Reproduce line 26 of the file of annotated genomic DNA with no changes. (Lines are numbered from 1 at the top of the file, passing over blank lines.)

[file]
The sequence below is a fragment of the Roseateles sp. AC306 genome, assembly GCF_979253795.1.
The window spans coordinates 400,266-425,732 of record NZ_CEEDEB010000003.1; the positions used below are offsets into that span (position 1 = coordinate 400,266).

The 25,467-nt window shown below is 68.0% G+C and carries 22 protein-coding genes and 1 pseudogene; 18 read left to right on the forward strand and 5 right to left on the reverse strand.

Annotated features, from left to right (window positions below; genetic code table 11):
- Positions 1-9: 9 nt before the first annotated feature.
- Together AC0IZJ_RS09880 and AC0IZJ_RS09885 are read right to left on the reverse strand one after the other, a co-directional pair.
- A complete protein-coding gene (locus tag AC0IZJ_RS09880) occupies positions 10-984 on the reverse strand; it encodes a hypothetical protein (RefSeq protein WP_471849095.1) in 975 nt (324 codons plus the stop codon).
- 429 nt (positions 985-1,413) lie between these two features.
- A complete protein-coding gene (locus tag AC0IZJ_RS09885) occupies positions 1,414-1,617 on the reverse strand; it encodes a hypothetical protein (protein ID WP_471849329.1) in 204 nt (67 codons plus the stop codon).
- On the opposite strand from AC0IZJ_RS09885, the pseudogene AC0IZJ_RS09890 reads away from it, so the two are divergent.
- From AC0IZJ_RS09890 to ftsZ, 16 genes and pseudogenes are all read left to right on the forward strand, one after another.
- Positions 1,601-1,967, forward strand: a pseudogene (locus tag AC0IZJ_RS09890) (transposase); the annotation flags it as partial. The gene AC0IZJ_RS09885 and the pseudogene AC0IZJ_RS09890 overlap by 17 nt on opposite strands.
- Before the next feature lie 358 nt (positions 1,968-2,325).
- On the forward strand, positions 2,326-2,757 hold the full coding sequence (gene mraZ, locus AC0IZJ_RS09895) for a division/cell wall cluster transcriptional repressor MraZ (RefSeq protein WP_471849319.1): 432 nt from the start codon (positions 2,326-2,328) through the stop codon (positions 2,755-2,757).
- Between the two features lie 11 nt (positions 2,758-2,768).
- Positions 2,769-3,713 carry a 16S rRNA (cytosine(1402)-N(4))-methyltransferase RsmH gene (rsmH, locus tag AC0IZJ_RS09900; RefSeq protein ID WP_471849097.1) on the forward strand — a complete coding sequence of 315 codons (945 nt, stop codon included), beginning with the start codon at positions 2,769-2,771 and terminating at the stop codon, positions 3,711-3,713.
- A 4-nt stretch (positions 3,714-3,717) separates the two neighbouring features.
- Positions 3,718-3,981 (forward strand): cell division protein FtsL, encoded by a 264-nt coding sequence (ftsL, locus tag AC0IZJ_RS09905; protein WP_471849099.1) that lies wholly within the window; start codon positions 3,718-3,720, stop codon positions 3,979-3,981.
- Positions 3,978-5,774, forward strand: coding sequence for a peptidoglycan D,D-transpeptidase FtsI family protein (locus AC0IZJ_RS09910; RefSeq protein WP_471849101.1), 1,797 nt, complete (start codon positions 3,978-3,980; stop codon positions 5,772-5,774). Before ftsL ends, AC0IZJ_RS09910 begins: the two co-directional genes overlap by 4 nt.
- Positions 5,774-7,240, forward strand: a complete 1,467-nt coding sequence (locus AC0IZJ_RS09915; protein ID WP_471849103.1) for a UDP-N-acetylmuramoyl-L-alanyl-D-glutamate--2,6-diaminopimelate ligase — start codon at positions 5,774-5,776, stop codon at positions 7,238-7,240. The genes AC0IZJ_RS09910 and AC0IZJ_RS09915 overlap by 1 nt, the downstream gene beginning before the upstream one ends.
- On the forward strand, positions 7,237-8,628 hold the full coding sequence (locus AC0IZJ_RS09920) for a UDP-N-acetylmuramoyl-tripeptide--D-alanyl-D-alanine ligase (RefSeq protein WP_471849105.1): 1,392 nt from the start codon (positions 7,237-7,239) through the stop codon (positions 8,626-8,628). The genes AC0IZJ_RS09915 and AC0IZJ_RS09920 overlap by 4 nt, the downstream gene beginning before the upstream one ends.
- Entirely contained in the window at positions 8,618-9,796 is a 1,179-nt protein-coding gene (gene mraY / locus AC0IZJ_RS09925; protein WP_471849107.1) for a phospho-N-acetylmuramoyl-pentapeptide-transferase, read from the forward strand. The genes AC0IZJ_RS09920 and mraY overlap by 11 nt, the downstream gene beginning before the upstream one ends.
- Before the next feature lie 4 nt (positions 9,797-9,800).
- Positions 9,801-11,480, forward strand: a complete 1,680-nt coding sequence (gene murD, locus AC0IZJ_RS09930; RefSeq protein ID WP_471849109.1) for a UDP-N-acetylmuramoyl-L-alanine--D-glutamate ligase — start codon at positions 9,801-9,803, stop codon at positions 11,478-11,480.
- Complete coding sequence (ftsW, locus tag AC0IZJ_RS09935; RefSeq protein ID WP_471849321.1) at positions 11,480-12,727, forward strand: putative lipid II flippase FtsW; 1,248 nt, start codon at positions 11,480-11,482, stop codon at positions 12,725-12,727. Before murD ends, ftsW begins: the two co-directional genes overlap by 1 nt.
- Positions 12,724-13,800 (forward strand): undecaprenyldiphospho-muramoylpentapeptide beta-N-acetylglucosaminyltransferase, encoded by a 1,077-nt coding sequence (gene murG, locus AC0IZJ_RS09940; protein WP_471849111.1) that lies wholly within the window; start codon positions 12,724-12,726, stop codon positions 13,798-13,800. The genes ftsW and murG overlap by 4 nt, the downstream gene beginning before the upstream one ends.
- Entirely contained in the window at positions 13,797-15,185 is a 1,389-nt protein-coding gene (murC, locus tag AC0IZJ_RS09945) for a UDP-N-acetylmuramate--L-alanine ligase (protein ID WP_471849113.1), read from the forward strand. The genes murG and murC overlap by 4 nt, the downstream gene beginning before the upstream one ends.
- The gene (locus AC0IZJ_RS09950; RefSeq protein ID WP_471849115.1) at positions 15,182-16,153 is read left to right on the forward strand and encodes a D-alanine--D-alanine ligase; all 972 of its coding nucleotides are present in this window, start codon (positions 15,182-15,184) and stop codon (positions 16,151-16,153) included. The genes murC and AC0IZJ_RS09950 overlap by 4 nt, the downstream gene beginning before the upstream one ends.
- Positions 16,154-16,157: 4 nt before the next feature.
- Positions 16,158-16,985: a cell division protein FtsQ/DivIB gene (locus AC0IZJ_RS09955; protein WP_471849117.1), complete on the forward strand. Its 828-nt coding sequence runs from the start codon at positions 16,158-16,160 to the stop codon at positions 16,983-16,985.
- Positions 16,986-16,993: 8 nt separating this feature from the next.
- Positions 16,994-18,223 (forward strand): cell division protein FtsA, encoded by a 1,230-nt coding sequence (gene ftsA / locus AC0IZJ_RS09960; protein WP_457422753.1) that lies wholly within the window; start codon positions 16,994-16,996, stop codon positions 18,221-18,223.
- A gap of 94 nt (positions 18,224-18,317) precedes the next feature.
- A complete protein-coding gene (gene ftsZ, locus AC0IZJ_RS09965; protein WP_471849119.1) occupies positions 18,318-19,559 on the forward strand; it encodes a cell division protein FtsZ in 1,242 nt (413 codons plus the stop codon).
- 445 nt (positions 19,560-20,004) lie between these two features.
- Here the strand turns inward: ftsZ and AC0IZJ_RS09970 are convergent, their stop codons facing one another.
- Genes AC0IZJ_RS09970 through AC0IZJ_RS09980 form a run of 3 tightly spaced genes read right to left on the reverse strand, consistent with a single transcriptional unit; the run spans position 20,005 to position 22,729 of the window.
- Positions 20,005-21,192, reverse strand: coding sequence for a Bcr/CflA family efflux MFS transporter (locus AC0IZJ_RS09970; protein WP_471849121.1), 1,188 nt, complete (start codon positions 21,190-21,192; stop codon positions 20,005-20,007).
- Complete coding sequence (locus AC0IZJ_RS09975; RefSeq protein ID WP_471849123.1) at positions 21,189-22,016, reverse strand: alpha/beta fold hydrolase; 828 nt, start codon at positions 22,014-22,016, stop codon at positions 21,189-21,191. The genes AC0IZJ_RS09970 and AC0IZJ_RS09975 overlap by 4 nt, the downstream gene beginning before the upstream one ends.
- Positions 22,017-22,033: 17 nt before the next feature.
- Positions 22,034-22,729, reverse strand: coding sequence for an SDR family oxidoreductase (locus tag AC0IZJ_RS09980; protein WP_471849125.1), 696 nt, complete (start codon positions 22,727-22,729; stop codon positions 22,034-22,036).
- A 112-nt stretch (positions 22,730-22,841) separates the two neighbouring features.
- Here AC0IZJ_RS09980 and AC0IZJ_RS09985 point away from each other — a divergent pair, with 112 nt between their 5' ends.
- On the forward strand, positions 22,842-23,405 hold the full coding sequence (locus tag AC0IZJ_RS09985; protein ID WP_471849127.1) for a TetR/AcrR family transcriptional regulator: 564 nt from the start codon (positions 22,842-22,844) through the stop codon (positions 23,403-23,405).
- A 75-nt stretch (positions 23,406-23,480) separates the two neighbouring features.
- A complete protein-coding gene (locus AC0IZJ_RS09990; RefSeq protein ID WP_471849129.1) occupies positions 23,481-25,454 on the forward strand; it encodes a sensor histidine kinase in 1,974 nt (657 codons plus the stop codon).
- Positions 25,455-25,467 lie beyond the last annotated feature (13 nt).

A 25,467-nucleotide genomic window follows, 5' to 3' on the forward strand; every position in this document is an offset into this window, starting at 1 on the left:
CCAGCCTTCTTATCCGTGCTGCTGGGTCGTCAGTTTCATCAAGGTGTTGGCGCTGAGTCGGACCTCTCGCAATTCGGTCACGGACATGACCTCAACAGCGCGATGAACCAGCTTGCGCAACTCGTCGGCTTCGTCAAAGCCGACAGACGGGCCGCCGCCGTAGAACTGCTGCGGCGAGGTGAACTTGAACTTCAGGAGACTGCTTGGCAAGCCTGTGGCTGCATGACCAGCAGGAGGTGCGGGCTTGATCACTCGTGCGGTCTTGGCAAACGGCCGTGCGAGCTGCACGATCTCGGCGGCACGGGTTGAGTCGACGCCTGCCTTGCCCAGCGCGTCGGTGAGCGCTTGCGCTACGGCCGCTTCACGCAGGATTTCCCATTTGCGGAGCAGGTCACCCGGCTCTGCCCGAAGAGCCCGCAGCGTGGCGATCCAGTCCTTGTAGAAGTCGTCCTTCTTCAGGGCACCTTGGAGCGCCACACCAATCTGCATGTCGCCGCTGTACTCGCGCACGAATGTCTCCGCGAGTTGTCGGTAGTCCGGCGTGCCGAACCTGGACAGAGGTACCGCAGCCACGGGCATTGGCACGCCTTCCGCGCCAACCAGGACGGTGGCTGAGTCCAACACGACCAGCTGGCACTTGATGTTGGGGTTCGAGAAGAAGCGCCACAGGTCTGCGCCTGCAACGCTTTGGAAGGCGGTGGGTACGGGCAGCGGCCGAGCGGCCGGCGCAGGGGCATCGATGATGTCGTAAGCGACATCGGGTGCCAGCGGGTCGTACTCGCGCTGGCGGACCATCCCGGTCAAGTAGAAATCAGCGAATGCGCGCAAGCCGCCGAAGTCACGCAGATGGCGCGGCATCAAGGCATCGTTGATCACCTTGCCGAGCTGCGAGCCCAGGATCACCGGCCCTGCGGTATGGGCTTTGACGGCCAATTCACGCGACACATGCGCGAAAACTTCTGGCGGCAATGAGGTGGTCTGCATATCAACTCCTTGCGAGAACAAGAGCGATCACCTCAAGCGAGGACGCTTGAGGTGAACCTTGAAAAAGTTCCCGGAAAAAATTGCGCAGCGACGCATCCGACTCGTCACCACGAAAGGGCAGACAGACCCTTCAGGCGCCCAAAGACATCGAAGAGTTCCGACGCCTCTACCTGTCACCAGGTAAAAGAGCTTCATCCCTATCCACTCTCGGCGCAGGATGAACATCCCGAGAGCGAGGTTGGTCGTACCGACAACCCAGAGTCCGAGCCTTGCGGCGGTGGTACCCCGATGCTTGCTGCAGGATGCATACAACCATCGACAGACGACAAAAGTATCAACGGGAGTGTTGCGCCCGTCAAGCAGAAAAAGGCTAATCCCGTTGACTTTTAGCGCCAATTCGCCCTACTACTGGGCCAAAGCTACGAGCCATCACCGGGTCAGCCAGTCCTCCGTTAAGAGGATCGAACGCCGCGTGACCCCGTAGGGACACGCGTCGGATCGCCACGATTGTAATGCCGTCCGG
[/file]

- Positions 12,724-13,800 (forward strand): undecaprenyldiphospho-muramoylpentapeptide beta-N-acetylglucosaminyltransferase, encoded by a 1,077-nt coding sequence (gene murG, locus AC0IZJ_RS09940; protein WP_471849111.1) that lies wholly within the window; start codon positions 12,724-12,726, stop codon positions 13,798-13,800. The genes ftsW and murG overlap by 4 nt, the downstream gene beginning before the upstream one ends.